Russia may tighten rules for foreign car makers-report

MOSCOW, Aug 9 (Reuters) - The Russian Ministry of Industry and Trade has proposed tightening the regulations surrounding the assembly of foreign cars in Russia in order to boost domestic production, Kommersant business daily said on Monday.

The ministry wants to renew current agreements that give preference for importing auto parts and components with major car producers which have opened car plants in Russia.

Companies likely to be affected include GM [GM.UL], Toyota 7203.T, Nissan 7201.T, Hyundai 005380.KS, Ford F.N, Volkswagen VOWG_p.DE and Peugeot-Citroen PEUP.PA.

The ministry has proposed keeping the preferences for eight years in exchange for obligations from each carmaker to create production lines within four years.

The production lines should have a capacity of 300,000 cars, 200,000 engines or transmissions, a press operation line and a local auto design bureau.

The ministry also proposed that each company should invest at least $500 million.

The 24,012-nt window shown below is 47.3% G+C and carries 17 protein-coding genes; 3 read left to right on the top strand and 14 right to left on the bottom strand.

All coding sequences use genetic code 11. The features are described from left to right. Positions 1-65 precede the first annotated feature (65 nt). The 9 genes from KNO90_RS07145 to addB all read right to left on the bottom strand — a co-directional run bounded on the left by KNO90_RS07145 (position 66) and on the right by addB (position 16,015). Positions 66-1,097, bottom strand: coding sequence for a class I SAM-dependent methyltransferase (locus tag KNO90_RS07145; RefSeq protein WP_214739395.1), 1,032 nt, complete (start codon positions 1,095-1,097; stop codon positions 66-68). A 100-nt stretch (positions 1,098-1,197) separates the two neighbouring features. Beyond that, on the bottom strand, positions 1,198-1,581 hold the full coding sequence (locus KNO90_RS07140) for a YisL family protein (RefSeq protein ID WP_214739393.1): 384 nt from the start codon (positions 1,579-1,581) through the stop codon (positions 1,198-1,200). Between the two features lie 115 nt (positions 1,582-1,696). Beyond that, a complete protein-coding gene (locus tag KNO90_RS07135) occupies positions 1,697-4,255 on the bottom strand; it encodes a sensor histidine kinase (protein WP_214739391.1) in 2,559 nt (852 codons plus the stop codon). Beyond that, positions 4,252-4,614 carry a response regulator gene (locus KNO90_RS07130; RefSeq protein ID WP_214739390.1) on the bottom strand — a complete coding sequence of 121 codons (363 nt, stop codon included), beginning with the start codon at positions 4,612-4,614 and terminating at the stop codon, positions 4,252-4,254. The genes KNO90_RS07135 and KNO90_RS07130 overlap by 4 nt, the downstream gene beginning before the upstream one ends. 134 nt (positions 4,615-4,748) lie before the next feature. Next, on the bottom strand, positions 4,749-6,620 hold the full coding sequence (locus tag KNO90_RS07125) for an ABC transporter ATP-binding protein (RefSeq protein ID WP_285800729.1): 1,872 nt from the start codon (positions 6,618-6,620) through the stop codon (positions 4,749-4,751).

Current agreements say a car producer should, within seven years, set up fabrication lines, paint coating and assembly lines, as well as cut the import of auto parts by one third.

However, the ministry has no right to make carmakers sign the new agreemements, but hopes they will serve as a guidance that they will sign under their own free will, Kommersant said, quoting an industry source.

According to PricewaterhouseCoopers, foreign carmakers produced 360,000 units in 2009.

Russian car sales soared 45 percent year-on-year in June as a state scrappage scheme and wider economic recovery boosted the formerly troubled industry. [ID:nLDE6670O4] (Reporting by Dmitry Sergeyev; Editing by Hans Peters)